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What to Do when Your Rankings are Consistently the Highest or Lowest in the Room

(Pixabay, athree23)

Imagine coming out of a tournament, eagerly waiting for ballots, opening your envelope and seeing the cursed rankings… 1-8-8 in every single room. Your soul is crushed… The speech you worked long and hard at only had 33.33% approval ratings from judges. What you do next is a crucial step. 

First, you must face the facts. 

Step 1: The Diagnosis

(Even if you have not yet written or delivered your speech, rethinking your audience and wide appeal is a crucial part of the writing process, so keep these tips in mind as you formulate.) While you may not have received this extreme 1-8-8 split, if you got mainly 3 and up and 6 and down, it’s time to stand up straight and look the facts in the eyes.

The hard truth: Your speech is only appealing to half the people it encounters. Only a few people in each room are connecting with you. Your goal should be to impact every person who hears you. If you’re only reaching one judge per room, it’s time to reevaluate. 

Step 2: The Treatment

A. Rethink Audience

Who are you trying to appeal to? Chances are, you’re picking too narrow an audience. There are basically three categories of judges. Parent judges with an active competitor, alumni/coaches, and community judges. If your speech is stuck, you first need to ensure your speech is appealing to all audiences

Identify which audience your speech most appeals to. Stop and ask yourself these questions for platform and limited prep speeches. Interps may also require asking these questions, but the questions may differ slightly. Did you quote a famous figure, or reliable source? Do you tell a personal or relatable anecdote? This can also apply to the way you present yourself, details of which can be found in many of the Ethos articles under “Speaking”.

If your topic is nitty gritty science techniques, you may reach some of the parents, and perhaps an odd alumni or community judge, but the majority will be unimpressed. So, what do you do with these answers? Once you’ve identified who really likes your speech, and who may remain neutral, adjust your speech to be universally appealing. Add the missing elements. 

At the end of my Open Interpretation my final year, all of the characters died. For three consecutive tournaments, one of every few judges was left confused about what happened in the end. So I adjusted. Even though to me it felt like a bit of an exaggeration, I re-stated the death of the characters three times. This was a successful technique, and I never got the same comment again. Sometimes over-stating is a much preferred alternative to confusion. 

B. Adjust (humor, acting, value)

The speech I’ve seen with the widest appeal was a Digital Presentation on Carbon. Yes, normally this speech might be rather niche and dull, but because of the humor and connections to all aspects of life, the speech was a big winner. Sometimes, the answer in adjusting may mean you change your topic, but this speech was proof that even the most doldrum topic can break free of the sludge. Most of the time you just want to alter the humor, the acting, or present a clearer value.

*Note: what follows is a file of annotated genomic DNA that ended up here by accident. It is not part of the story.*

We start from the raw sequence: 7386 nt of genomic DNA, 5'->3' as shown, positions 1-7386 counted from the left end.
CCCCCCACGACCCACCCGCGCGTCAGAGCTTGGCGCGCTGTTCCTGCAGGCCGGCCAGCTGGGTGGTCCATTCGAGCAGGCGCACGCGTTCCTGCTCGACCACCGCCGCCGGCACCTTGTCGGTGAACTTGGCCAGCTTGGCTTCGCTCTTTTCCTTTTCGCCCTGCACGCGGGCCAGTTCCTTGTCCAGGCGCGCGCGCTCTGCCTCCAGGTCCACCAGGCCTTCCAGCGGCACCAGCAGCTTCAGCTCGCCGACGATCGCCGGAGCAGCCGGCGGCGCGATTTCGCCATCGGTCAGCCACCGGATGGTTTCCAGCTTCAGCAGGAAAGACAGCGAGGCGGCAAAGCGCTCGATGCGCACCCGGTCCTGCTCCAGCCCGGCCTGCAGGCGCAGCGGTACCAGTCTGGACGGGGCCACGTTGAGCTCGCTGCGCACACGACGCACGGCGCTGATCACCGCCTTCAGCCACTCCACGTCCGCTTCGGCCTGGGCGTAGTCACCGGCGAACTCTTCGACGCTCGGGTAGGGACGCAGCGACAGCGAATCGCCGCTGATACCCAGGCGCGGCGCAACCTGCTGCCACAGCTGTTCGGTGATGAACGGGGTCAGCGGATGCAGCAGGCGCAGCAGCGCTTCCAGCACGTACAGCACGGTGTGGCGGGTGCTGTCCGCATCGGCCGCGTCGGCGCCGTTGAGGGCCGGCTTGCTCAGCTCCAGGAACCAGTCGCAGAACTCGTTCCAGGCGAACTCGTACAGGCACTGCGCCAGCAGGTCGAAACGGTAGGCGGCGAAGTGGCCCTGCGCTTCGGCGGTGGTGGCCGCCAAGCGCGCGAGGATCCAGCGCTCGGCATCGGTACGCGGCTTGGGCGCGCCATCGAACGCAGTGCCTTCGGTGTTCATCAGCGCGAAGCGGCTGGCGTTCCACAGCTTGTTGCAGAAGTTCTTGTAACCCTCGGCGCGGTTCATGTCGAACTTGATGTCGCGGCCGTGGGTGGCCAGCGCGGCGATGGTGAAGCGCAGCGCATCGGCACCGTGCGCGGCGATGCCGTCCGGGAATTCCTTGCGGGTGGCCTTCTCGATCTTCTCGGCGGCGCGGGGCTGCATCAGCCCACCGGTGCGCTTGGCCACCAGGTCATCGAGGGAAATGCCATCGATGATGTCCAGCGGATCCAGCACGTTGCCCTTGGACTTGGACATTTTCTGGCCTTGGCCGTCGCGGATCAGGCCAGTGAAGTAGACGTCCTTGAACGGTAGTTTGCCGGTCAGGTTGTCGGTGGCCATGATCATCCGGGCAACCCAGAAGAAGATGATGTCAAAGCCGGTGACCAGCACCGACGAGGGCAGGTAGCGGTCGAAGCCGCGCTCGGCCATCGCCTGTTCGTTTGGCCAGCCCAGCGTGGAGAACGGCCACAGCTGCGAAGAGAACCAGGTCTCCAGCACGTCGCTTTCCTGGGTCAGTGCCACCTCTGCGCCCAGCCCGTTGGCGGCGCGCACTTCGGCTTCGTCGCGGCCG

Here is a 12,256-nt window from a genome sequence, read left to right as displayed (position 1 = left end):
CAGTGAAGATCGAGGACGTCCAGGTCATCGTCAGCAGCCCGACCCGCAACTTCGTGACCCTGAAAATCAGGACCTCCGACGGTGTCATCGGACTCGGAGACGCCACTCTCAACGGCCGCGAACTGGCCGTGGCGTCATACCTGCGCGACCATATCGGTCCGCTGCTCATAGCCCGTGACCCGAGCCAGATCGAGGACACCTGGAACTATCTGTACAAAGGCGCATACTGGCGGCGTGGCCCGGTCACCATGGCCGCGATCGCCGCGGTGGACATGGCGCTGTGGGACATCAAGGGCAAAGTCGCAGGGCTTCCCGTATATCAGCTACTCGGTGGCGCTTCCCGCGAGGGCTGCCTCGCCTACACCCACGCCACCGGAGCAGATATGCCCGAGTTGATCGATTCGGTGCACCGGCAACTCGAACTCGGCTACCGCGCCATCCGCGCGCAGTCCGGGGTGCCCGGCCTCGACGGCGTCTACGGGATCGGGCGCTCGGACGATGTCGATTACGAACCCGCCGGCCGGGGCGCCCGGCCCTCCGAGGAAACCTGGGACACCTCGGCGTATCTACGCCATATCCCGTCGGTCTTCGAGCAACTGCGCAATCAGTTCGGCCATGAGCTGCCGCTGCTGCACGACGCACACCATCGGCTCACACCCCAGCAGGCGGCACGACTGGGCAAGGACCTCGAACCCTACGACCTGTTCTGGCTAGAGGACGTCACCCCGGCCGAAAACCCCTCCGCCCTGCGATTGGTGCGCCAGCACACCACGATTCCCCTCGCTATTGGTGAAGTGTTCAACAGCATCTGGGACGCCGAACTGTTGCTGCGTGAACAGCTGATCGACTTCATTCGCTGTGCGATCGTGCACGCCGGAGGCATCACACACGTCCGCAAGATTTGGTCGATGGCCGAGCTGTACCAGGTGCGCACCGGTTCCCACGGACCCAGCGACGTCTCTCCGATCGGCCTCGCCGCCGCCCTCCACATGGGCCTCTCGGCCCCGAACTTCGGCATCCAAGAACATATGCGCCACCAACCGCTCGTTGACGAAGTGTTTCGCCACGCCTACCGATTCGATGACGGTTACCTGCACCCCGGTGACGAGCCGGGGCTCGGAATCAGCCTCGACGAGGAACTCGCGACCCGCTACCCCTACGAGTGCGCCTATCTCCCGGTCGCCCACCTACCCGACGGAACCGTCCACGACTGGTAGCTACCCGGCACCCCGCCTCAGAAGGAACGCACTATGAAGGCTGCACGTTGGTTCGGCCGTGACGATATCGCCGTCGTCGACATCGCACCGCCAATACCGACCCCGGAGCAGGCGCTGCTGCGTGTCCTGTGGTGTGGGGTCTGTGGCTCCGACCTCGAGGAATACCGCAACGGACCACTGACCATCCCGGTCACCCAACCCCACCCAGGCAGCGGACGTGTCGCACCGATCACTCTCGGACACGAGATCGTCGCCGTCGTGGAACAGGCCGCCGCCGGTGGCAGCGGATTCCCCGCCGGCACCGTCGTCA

One example of this is to study humor. Different types appeal to various people, some like sarcasm, some prefer wit/wordplay, physical humor, topical humor, etc. Judge’s humor preferences will not always be the same as yours. The trick is to be able to sacrifice what you might think is funny to humor someone else. 

You may need to rethink the sources you use, add in a story or statistics, maybe even rethink how you present yourself. Always be aware of your tone, inflection, and body language. They can have major effects on your connection with the judges.  (Here is an excellent article on how to keep your judge’s attention

Most people make edits to their speeches in between tournaments, (if you’re not already, you should be!), but you also need to incorporate the audience in your editing. It’s easier to just dismiss comments, or the odd judge, but you want to be in the 3-5 sweet spot, or preferably in the 1 slot every time! So keep editing, adjusting, and improving. 

After you have made changes, the next step is the fun part!!! I quote every speech coach/parent when I urge you to, “practice, practice, practice!” 

C. Test

The easiest way to test your audience outreach is to present for a variety of people. While you may not ever have an 8 year old as a judge, it can be valuable to see if they’re tracking. 

This can also be accomplished by testing the reading level of your speech. Free online tests are available, simply copy paste several sentences at a time, and ensure your reading level is as low as possible without compromising the meaning. Aim for speeches that glide easily over the ears.  Never force your judges to dissect what a word might mean. This will enable easy listening and (hopefully) higher rankings😜

Other test audiences should include people who might disagree with your topic, your parents, siblings, grandparents(these are judges most people fail to appeal to. A mistake because a lot of community judges are a bit older), your friends (especially those in other Regions), overall, try to get as much variety as possible. This means you should not simply content yourself with the other students and one coach in your club. Booking a different coach than you normally would, or using Legends to communicate with a variety of students and coaches is an easy way to widen your audience. 

Overall, remember your goal. Impact every person who hears your speech. To achieve this, shoot for the sweet spot of appeal. Diagnose and treat your problem. 

You can book coaching with Amanda here.

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